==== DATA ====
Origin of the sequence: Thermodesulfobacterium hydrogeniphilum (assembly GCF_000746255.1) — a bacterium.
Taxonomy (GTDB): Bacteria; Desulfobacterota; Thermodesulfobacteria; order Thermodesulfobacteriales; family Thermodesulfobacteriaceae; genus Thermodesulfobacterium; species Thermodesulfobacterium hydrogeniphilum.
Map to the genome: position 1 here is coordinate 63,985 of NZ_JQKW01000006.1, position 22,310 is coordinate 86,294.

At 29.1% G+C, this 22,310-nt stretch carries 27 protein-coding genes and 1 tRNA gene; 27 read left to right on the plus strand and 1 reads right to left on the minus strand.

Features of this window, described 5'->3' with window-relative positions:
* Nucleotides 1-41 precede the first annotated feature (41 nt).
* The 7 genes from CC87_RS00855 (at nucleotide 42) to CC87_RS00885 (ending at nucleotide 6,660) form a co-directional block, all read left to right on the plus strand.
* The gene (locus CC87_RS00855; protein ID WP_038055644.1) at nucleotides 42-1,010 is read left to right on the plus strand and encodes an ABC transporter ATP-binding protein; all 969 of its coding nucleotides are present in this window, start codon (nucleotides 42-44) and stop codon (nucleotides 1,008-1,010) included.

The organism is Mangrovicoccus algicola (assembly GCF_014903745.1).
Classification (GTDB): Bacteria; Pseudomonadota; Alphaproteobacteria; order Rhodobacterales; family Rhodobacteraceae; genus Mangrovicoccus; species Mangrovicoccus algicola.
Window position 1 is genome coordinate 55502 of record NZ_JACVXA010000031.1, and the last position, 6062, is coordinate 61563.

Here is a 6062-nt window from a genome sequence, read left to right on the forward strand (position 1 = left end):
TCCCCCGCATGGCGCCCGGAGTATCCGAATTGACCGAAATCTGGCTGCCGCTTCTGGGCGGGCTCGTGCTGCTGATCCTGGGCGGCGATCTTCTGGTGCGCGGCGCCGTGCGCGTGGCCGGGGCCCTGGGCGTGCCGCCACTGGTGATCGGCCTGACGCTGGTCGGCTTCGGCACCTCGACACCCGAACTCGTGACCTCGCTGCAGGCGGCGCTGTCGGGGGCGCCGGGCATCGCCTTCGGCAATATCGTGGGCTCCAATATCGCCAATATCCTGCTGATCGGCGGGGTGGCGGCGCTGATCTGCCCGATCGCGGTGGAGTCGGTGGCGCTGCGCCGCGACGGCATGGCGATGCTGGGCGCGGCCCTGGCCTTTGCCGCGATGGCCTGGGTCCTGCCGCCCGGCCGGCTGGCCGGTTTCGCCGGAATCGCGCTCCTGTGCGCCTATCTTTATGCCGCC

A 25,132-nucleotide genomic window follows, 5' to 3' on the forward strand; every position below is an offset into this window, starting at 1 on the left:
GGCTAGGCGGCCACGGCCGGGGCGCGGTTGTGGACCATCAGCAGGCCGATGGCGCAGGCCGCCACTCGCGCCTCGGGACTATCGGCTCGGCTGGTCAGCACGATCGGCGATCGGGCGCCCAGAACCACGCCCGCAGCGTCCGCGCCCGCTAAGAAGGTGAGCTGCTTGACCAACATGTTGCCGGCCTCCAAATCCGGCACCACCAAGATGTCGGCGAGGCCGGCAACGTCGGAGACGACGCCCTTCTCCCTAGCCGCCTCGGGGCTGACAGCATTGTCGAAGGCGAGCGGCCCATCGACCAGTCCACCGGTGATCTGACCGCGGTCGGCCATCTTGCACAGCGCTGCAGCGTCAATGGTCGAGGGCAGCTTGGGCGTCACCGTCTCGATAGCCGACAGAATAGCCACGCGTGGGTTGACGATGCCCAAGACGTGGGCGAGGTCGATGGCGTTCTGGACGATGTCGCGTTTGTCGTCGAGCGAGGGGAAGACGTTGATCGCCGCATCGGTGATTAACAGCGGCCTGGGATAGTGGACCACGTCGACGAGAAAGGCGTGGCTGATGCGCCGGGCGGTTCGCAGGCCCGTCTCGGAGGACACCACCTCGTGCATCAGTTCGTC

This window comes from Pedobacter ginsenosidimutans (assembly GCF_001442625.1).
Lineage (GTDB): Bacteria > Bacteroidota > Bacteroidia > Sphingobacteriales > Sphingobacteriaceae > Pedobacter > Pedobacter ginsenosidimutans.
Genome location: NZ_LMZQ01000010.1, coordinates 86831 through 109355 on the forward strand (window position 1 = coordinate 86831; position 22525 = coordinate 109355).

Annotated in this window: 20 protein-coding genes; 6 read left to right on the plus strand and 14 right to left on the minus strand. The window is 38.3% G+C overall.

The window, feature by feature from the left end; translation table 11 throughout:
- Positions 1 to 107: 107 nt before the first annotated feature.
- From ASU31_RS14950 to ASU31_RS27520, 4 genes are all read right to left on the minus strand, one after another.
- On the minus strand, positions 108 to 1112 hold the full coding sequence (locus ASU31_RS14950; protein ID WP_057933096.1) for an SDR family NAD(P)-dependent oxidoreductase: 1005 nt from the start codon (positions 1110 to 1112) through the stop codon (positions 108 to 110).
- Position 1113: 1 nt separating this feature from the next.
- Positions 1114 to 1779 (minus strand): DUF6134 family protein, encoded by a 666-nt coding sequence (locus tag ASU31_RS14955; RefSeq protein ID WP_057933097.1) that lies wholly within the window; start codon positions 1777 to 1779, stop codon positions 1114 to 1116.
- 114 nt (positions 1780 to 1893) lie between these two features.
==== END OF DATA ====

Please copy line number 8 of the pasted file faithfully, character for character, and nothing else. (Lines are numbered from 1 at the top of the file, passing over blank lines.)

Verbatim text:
* The gene (locus CC87_RS00855; protein ID WP_038055644.1) at nucleotides 42-1,010 is read left to right on the plus strand and encodes an ABC transporter ATP-binding protein; all 969 of its coding nucleotides are present in this window, start codon (nucleotides 42-44) and stop codon (nucleotides 1,008-1,010) included.